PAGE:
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Luke (rt) and his good friend Larry Weishuhn are both in their mid seventies and still enjoying the great outdoors, maybe more now than ever! Photo by Luke Clayton
April 16, 2024

OLDER SPORTSMEN HAVE MORE FUN

Category: Outdoor Life Author: Super User
Luke (rt) and his good friend Larry Weishuhn are both in their mid seventies and still enjoying the great outdoors, maybe more now than ever! Photo by Luke ClaytonThere was a time back when I was in my twenties and thirties that I thought I would be hanging…
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April 13, 2024

Close-to-home fun

Category: Outdoor Life Author: Super User
As an outdoors writer for the past 39 years, I’ve become accustomed to “gallavanting” around the country fishing, hunting and collecting material for my articles. Lately though, I’ve been sticking pretty close to home. Kenneth Shephard with a good “eater…

Point Blank aims to curb rental nuisances

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RentalBy Tony Farkas
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POINT BLANK — A problem that arose withing the last year has spurred the Point Blank Board of Alderman on Dec. 13 to regulate short-term rentals within the city.

Beginning Jan. 1, any property used as a short-term rental, such as found through AirBNB or VRBO, will need to be licensed through the city.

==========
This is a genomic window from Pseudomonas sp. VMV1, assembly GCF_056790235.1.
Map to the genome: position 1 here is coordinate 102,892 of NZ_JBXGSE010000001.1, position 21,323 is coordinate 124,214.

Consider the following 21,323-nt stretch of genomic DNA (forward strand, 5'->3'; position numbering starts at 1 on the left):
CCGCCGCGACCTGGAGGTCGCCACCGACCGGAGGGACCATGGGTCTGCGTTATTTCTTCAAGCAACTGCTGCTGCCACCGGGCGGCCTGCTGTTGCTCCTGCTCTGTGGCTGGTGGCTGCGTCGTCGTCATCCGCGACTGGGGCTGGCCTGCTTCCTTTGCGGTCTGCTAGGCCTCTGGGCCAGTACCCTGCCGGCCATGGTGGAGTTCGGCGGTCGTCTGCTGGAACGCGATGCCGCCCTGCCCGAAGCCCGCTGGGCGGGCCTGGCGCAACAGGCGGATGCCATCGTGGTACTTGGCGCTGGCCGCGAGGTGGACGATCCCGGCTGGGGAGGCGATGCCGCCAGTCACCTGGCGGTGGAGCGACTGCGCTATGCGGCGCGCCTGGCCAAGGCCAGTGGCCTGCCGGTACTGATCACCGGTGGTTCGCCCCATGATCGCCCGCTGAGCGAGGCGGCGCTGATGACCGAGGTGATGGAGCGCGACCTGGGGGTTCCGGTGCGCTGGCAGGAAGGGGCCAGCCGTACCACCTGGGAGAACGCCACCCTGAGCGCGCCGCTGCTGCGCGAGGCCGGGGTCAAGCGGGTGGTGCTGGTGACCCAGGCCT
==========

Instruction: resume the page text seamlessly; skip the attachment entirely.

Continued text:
Mayor Mark Wood said the ordinance was in response to complaints received over the last year regarding parties, loud noise, parking and even drug use.

“We’re trying to get complaints under control,” Wood said. “The (renters) are treating these things like resorts.”

Wood said he did not know how many vacation rentals were in the city, but the council came up with about 12, all of which must obtain licenses through the city as part of the city’s hotel occupancy rules.

“This problem appears to have grown because of COVID … up until last year this wasn’t an issue,” he said. “We want someone that’s responsible that will react quickly when there’s a problem and get it under control.”

Wood cited a recent example from the Forest Cove subdivision, saying there’s no place to park, and when there’s a party, the parking irritates the residents.

The ordinance becomes effective Jan. 1. Once licensed, violators will face fines for complaint calls.

In a separate matter, the board approved the outside audit from Carr Riggs Ingram, which showed only one item in deficiency — the inclusion of depreciation of streets, which has been fixed.

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